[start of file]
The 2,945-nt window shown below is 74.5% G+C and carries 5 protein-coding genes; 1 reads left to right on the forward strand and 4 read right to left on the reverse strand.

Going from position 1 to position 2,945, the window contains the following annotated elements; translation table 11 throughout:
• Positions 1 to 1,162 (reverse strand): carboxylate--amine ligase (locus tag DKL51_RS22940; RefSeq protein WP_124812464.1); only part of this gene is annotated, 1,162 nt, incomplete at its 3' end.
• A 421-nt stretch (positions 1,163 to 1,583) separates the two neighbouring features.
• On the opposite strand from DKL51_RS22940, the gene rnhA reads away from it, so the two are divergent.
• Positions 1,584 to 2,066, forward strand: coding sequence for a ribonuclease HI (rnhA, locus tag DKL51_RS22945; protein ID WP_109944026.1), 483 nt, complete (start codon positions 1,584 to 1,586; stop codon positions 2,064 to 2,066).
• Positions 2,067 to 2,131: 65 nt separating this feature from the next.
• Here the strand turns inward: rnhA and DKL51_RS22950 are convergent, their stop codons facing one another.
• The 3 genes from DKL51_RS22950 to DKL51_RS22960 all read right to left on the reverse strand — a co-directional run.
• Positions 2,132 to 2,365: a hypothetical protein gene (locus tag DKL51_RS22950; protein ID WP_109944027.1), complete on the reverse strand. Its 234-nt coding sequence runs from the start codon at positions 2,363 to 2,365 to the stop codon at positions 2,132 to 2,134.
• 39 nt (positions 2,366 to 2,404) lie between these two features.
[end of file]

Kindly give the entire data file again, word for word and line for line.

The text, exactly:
The 2,945-nt window shown below is 74.5% G+C and carries 5 protein-coding genes; 1 reads left to right on the forward strand and 4 read right to left on the reverse strand.

Going from position 1 to position 2,945, the window contains the following annotated elements; translation table 11 throughout:
• Positions 1 to 1,162 (reverse strand): carboxylate--amine ligase (locus tag DKL51_RS22940; RefSeq protein WP_124812464.1); only part of this gene is annotated, 1,162 nt, incomplete at its 3' end.
• A 421-nt stretch (positions 1,163 to 1,583) separates the two neighbouring features.
• On the opposite strand from DKL51_RS22940, the gene rnhA reads away from it, so the two are divergent.
• Positions 1,584 to 2,066, forward strand: coding sequence for a ribonuclease HI (rnhA, locus tag DKL51_RS22945; protein ID WP_109944026.1), 483 nt, complete (start codon positions 1,584 to 1,586; stop codon positions 2,064 to 2,066).
• Positions 2,067 to 2,131: 65 nt separating this feature from the next.
• Here the strand turns inward: rnhA and DKL51_RS22950 are convergent, their stop codons facing one another.
• The 3 genes from DKL51_RS22950 to DKL51_RS22960 all read right to left on the reverse strand — a co-directional run.
• Positions 2,132 to 2,365: a hypothetical protein gene (locus tag DKL51_RS22950; protein ID WP_109944027.1), complete on the reverse strand. Its 234-nt coding sequence runs from the start codon at positions 2,363 to 2,365 to the stop codon at positions 2,132 to 2,134.
• 39 nt (positions 2,366 to 2,404) lie between these two features.